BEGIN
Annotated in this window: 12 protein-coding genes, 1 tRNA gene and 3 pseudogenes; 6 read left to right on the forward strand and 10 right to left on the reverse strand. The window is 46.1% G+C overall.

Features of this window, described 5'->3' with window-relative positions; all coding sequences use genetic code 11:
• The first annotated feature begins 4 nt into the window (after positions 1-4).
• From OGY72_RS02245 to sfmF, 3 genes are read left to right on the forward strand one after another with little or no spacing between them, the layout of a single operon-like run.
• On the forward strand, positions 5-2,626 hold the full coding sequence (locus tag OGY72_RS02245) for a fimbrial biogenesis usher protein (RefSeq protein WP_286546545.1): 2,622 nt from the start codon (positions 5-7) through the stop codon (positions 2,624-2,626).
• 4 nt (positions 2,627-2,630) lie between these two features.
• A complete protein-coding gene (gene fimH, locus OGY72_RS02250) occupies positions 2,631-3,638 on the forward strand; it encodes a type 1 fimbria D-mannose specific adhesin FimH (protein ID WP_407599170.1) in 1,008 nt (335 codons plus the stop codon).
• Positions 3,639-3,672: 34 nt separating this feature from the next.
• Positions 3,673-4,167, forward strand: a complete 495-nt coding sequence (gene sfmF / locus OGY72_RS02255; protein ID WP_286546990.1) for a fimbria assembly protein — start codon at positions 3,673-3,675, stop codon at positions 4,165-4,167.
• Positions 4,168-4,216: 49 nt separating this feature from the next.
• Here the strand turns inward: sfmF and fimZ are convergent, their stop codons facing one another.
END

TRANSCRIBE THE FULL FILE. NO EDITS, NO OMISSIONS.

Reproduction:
Annotated in this window: 12 protein-coding genes, 1 tRNA gene and 3 pseudogenes; 6 read left to right on the forward strand and 10 right to left on the reverse strand. The window is 46.1% G+C overall.

Features of this window, described 5'->3' with window-relative positions; all coding sequences use genetic code 11:
• The first annotated feature begins 4 nt into the window (after positions 1-4).
• From OGY72_RS02245 to sfmF, 3 genes are read left to right on the forward strand one after another with little or no spacing between them, the layout of a single operon-like run.
• On the forward strand, positions 5-2,626 hold the full coding sequence (locus tag OGY72_RS02245) for a fimbrial biogenesis usher protein (RefSeq protein WP_286546545.1): 2,622 nt from the start codon (positions 5-7) through the stop codon (positions 2,624-2,626).
• 4 nt (positions 2,627-2,630) lie between these two features.
• A complete protein-coding gene (gene fimH, locus OGY72_RS02250) occupies positions 2,631-3,638 on the forward strand; it encodes a type 1 fimbria D-mannose specific adhesin FimH (protein ID WP_407599170.1) in 1,008 nt (335 codons plus the stop codon).
• Positions 3,639-3,672: 34 nt separating this feature from the next.
• Positions 3,673-4,167, forward strand: a complete 495-nt coding sequence (gene sfmF / locus OGY72_RS02255; protein ID WP_286546990.1) for a fimbria assembly protein — start codon at positions 3,673-3,675, stop codon at positions 4,165-4,167.
• Positions 4,168-4,216: 49 nt separating this feature from the next.
• Here the strand turns inward: sfmF and fimZ are convergent, their stop codons facing one another.